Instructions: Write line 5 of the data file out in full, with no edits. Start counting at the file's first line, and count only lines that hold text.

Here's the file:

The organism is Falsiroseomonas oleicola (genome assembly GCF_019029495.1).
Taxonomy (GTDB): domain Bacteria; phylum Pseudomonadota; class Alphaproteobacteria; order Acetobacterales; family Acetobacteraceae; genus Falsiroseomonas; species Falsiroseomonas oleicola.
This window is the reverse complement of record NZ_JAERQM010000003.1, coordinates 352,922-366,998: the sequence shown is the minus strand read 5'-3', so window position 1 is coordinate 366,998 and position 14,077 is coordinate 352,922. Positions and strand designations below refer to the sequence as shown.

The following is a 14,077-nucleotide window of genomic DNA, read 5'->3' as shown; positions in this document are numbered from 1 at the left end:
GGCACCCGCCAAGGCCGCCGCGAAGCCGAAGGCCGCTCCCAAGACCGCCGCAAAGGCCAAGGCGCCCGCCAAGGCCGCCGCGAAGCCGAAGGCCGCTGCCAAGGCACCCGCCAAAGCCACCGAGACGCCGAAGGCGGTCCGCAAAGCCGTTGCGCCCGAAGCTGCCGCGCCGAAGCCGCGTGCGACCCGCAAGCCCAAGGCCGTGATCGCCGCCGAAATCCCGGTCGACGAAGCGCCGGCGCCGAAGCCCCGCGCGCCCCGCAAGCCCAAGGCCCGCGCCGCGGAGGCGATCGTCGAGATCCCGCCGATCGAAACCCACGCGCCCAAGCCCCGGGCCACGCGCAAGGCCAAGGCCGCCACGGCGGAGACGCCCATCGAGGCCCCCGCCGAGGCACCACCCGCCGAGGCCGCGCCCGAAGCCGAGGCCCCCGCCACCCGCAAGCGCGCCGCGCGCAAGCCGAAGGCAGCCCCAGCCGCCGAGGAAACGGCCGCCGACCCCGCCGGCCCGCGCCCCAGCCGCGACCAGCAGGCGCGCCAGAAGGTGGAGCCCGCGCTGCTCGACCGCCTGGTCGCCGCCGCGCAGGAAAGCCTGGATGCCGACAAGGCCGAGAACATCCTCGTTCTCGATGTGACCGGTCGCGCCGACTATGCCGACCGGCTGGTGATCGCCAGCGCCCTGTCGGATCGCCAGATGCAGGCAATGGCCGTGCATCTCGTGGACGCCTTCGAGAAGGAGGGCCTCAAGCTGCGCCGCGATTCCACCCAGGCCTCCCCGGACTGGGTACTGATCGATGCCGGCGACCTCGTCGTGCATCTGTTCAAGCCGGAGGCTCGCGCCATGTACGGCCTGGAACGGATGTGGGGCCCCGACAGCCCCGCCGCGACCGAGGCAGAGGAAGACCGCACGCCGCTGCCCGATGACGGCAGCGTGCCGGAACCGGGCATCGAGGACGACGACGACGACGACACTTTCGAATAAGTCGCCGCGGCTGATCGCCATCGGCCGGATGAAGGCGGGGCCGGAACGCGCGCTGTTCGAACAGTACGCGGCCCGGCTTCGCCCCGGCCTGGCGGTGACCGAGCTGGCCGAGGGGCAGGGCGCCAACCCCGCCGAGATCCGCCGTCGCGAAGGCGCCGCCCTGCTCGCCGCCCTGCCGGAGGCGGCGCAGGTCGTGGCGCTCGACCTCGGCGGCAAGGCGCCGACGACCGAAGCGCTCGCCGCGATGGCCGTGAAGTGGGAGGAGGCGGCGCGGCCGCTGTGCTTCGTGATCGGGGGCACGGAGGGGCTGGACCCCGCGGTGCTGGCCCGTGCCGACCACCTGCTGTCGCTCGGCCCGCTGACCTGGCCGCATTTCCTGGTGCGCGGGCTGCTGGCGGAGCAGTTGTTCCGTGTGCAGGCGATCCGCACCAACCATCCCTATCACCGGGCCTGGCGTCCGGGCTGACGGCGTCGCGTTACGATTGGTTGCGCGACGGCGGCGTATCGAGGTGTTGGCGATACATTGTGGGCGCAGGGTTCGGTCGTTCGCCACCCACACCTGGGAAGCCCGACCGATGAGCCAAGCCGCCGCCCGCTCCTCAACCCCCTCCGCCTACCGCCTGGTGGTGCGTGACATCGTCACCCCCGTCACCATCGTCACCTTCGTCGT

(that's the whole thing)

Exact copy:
GGCACCCGCCAAGGCCGCCGCGAAGCCGAAGGCCGCTCCCAAGACCGCCGCAAAGGCCAAGGCGCCCGCCAAGGCCGCCGCGAAGCCGAAGGCCGCTGCCAAGGCACCCGCCAAAGCCACCGAGACGCCGAAGGCGGTCCGCAAAGCCGTTGCGCCCGAAGCTGCCGCGCCGAAGCCGCGTGCGACCCGCAAGCCCAAGGCCGTGATCGCCGCCGAAATCCCGGTCGACGAAGCGCCGGCGCCGAAGCCCCGCGCGCCCCGCAAGCCCAAGGCCCGCGCCGCGGAGGCGATCGTCGAGATCCCGCCGATCGAAACCCACGCGCCCAAGCCCCGGGCCACGCGCAAGGCCAAGGCCGCCACGGCGGAGACGCCCATCGAGGCCCCCGCCGAGGCACCACCCGCCGAGGCCGCGCCCGAAGCCGAGGCCCCCGCCACCCGCAAGCGCGCCGCGCGCAAGCCGAAGGCAGCCCCAGCCGCCGAGGAAACGGCCGCCGACCCCGCCGGCCCGCGCCCCAGCCGCGACCAGCAGGCGCGCCAGAAGGTGGAGCCCGCGCTGCTCGACCGCCTGGTCGCCGCCGCGCAGGAAAGCCTGGATGCCGACAAGGCCGAGAACATCCTCGTTCTCGATGTGACCGGTCGCGCCGACTATGCCGACCGGCTGGTGATCGCCAGCGCCCTGTCGGATCGCCAGATGCAGGCAATGGCCGTGCATCTCGTGGACGCCTTCGAGAAGGAGGGCCTCAAGCTGCGCCGCGATTCCACCCAGGCCTCCCCGGACTGGGTACTGATCGATGCCGGCGACCTCGTCGTGCATCTGTTCAAGCCGGAGGCTCGCGCCATGTACGGCCTGGAACGGATGTGGGGCCCCGACAGCCCCGCCGCGACCGAGGCAGAGGAAGACCGCACGCCGCTGCCCGATGACGGCAGCGTGCCGGAACCGGGCATCGAGGACGACGACGACGACGACACTTTCGAATAAGTCGCCGCGGCTGATCGCCATCGGCCGGATGAAGGCGGGGCCGGAACGCGCGCTGTTCGAACAGTACGCGGCCCGGCTTCGCCCCGGCCTGGCGGTGACCGAGCTGGCCGAGGGGCAGGGCGCCAACCCCGCCGAGATCCGCCGTCGCGAAGGCGCCGCCCTGCTCGCCGCCCTGCCGGAGGCGGCGCAGGTCGTGGCGCTCGACCTCGGCGGCAAGGCGCCGACGACCGAAGCGCTCGCCGCGATGGCCGTGAAGTGGGAGGAGGCGGCGCGGCCGCTGTGCTTCGTGATCGGGGGCACGGAGGGGCTGGACCCCGCGGTGCTGGCCCGTGCCGACCACCTGCTGTCGCTCGGCCCGCTGACCTGGCCGCATTTCCTGGTGCGCGGGCTGCTGGCGGAGCAGTTGTTCCGTGTGCAGGCGATCCGCACCAACCATCCCTATCACCGGGCCTGGCGTCCGGGCTGACGGCGTCGCGTTACGATTGGTTGCGCGACGGCGGCGTATCGAGGTGTTGGCGATACATTGTGGGCGCAGGGTTCGGTCGTTCGCCACCCACACCTGGGAAGCCCGACCGATGAGCCAAGCCGCCGCCCGCTCCTCAACCCCCTCCGCCTACCGCCTGGTGGTGCGTGACATCGTCACCCCCGTCACCATCGTCACCTTCGTCGT